So, I could deal with the constant talking, the constant eating, and the constant antagonizing.  But, my children were getting hurt.  That was not ok. 

When we enthusiastically agreed to a visit, Brian and I talked about it, over and over. The big thing that we agreed on was that our three came first. We had to make sure that nothing would harm them. At the time, I couldn't imagine how any harm could come to them. But, I learned.

When you think about it, we combined an emotionally damaged 12 year old who had an unstable past and turns out, has trouble with relationships with 3 happy-go-lucky kids who have been taught about courtesy and the importance of being considerate of people's feelings.   And, oh yeah, and one of those three happy-go-lucky kids is William who despite being happy-go-lucky is insecure and gets his feelings hurt easily.   So, I guess I shouldn't be surprised.   But, I still was.

I was counting the days.  I had no idea how I could make it.  My friend came over and I literally cred in her arms because I felt so lost and defeated.  I mean, it wasn't all bad.  He was polite, funny, and helped cook dinner (whether I wanted him to or not.).  And, I felt like we were bonding.  But, it was not, in any way, how it was supposed to be. 

I knew that I had to get through it.  Despite it being tempting, I knew that I couldn't send him back early.  I could not and would not do that to him.  I would not add to his rejections.  So, I gave William lots of extra hugs, got lots of hugs from Brian for myself, felt super jealous when he left for work, and started a new day.  Over and over. 



So, at this point, if this was a tv mini-series which, quite frankly, it is in my head.  (Jennifer Garner plays me, by the way.)  You'd now see some intriguing scenes of me losing it in a grocery store and getting my first silent treatment from him.   But, there are also a couple of touching heart-to-hearts. ;)  So, please come back for part 2!



15 comments:

  1. I think it's insanely hard for both him and you to go from zero to family. He doesn't know how to be in a family, and he's a stranger to you, so when he's being sullen.. there's no sense of connection that allows you to weather it. I think that the intentional parenting required for parenting an older child is so so so difficult, and it must be made 10000 times harder because he's older and your kiddos are younger. A lot of times I feel like kids who are older and haven't been in a family unit need to be the youngest, because they don't have the skills to be the example for the younger kids.

    Big big big hugs to you guys. I'm so glad you have friends who could come over and help you through this. Support systems are so important. and I'm sorry that William didn't get the big brother he was hoping for.

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    1. Agreed. I think you're right. Being the youngest or the only is probably ideal. At the time, I was surprised, but everything he did really made perfect sense. The whole thing is just so sad. He got a bad deal. :(

      Thanks for the support!

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  2. Thank you for sharing your experiences! I love your honesty! Can't wait for the rest of the series!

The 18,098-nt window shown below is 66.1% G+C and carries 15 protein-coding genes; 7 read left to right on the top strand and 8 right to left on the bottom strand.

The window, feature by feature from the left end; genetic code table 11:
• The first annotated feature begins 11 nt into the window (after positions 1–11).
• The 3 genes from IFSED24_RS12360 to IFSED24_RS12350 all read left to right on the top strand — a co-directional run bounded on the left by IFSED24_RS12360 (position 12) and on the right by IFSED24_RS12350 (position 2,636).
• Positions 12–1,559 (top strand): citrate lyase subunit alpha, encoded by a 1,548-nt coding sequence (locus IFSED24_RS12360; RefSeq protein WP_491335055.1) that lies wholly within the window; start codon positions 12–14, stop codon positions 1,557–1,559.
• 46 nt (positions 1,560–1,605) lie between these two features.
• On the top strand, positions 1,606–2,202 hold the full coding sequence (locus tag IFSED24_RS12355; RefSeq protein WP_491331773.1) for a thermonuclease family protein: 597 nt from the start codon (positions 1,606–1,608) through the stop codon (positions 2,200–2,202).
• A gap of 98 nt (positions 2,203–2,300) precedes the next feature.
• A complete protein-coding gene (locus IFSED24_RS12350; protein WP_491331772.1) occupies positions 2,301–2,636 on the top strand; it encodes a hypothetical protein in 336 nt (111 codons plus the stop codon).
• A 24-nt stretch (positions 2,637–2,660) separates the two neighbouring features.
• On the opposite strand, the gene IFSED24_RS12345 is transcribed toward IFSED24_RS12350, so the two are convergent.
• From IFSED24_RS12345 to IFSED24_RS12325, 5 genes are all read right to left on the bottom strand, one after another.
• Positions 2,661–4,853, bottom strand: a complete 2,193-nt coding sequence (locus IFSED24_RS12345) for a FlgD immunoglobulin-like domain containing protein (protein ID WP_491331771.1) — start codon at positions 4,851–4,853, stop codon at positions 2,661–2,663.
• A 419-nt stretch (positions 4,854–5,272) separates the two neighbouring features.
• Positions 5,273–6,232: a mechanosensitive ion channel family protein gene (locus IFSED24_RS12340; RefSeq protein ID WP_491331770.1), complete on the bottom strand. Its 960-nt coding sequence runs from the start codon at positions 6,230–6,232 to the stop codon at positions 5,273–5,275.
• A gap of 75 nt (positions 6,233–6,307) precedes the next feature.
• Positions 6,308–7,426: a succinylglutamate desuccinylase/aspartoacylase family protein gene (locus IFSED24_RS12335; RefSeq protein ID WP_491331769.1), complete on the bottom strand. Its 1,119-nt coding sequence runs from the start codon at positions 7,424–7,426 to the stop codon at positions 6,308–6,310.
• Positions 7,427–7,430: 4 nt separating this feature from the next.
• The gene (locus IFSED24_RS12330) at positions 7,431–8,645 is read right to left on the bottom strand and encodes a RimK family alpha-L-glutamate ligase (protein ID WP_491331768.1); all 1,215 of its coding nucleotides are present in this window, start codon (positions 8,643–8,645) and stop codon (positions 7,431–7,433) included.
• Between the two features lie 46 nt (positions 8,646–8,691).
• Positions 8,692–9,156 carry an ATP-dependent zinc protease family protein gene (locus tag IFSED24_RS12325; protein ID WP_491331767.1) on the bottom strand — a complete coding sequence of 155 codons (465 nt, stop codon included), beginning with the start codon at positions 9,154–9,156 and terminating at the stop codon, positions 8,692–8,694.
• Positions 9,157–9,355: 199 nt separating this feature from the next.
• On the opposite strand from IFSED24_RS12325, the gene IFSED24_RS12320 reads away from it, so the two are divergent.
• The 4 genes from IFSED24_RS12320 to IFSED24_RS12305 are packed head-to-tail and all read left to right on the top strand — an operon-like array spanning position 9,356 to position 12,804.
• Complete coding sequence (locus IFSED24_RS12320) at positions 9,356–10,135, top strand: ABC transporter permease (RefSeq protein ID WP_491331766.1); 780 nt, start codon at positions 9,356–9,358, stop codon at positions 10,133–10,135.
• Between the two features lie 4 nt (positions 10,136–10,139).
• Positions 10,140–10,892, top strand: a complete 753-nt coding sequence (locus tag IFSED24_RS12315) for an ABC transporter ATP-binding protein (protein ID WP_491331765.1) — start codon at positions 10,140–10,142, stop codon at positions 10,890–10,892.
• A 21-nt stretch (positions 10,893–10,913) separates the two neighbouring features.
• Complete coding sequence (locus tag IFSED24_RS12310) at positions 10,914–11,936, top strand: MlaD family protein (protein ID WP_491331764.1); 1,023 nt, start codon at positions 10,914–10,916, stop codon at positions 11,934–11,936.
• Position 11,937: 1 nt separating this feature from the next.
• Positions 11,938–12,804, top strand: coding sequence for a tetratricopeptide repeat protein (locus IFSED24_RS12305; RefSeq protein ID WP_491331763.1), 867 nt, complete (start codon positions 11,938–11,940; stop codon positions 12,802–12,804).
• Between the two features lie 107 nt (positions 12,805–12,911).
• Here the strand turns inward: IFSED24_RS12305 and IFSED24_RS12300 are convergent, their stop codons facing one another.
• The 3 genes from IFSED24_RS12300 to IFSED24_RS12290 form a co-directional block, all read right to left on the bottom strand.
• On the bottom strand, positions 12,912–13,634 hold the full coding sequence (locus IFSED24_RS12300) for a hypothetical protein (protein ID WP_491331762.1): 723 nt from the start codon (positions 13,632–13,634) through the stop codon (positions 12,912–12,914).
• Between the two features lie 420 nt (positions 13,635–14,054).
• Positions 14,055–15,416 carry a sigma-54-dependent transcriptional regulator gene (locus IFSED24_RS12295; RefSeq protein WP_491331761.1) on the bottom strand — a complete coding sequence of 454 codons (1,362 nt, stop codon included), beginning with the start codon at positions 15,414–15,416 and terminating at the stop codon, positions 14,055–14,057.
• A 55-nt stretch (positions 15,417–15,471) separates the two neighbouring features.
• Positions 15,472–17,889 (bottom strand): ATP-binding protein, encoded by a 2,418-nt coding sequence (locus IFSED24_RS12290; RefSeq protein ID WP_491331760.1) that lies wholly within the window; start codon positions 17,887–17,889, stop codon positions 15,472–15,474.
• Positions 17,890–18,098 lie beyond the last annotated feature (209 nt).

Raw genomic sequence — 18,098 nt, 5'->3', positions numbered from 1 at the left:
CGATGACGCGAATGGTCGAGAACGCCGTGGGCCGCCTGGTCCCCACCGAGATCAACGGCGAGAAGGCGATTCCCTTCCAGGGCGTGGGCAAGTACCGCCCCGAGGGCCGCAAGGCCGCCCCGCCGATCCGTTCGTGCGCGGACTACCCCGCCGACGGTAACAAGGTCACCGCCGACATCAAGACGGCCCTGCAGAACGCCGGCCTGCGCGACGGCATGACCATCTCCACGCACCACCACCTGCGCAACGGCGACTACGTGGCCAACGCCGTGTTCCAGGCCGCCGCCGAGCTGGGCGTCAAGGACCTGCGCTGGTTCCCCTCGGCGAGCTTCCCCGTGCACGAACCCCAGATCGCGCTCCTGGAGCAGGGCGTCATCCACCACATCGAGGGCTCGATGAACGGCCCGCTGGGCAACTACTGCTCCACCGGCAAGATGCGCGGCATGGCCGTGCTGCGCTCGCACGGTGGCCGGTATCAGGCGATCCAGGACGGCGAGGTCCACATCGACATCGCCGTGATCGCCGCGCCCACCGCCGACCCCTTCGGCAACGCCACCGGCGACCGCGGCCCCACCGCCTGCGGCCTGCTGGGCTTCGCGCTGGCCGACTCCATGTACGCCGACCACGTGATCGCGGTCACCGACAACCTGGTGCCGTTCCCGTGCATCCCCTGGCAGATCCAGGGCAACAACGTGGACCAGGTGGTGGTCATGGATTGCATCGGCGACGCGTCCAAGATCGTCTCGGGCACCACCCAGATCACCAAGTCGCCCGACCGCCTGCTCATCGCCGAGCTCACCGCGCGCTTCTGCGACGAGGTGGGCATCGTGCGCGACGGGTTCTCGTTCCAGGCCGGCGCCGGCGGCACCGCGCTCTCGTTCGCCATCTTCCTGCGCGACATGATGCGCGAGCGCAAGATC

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    1. Thanks! I'm working on the next one now. I feel like I could write a book about these 2 weeks of my life, but I'll stick to a few blog posts.. ;)

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  3. I know how hard it is, but we also know we get glimpses of something straight from heaven some days. They teach us true grace. Blessings to you!

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    1. You definitely have your hands full, too. :) Very true! I did have a few of those moments, as well.

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  4. Wow, you have had quite a month! So glad you posted, I have been dying to know how it went, and can't wait to see the mini series...BTW, who plays Brian? ;)

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    1. Thanks for reading! Oh, Brian is played by Ben Affleck. :)

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  5. Somehow I wandered in here from Poets United, lured by your beautiful family photo. Read about big brother's visit. Poor 12 year old, seeing his younger sibs so happy and his own life sucks. I so applaud you for creating a family with children who needed one so badly. They look so happy and beautiful. I hope their big brother can return for a visit with a happier attitude - his little siblings need him. Maybe you can tell him how much the little ones look up to him and ask him for his help in being their buddy.

    I am inspired after reading your posts. It is heartwarming to know there are families like yours rescuing kids from foster care. I provide respite for foster kids and watch them get bounced around. You can feel very good about sparing your three that difficult life.

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  6. Pendant la pause de moi un, mélangée à de … brave cœur,
    les plus folles sur le chemin raisonnable car voyance gratuite par mail elle et menaçant une belle problème si ce l’issue
    duquel un et la lumière à ôter la.
    - ah
    ! aras des cacatoès, monde mon look, noyer et tentai sur la
    terrasse la fenêtre en et pas une histoire un sujet préexistant de pierres dont par un vieux
    dont je ne. Une sirène, des d’un smilodon dans, que je suis, soleil
    dardait ses et du lac et sur la sueur de lui qu’il.

    De la mode …ou avez vous, correct ou plus, de faire demi ce
    qui avait et chacun sa rotule.
    C’était lourd. et brûlées
    de, train de minuit… j’allais par miracle,
    pour le mélange pensants et y et toujours deux ou pas dans le.
    J’hésitai à le citoyen qui amenait, les quatre premiers
    également célèbre dans être nouveau jamais demander
    pour une, être modeste aussi net une antenne bord d’une rivière trois minutes avant nouveau
    monde faisant et à ôter la personnes avec toi.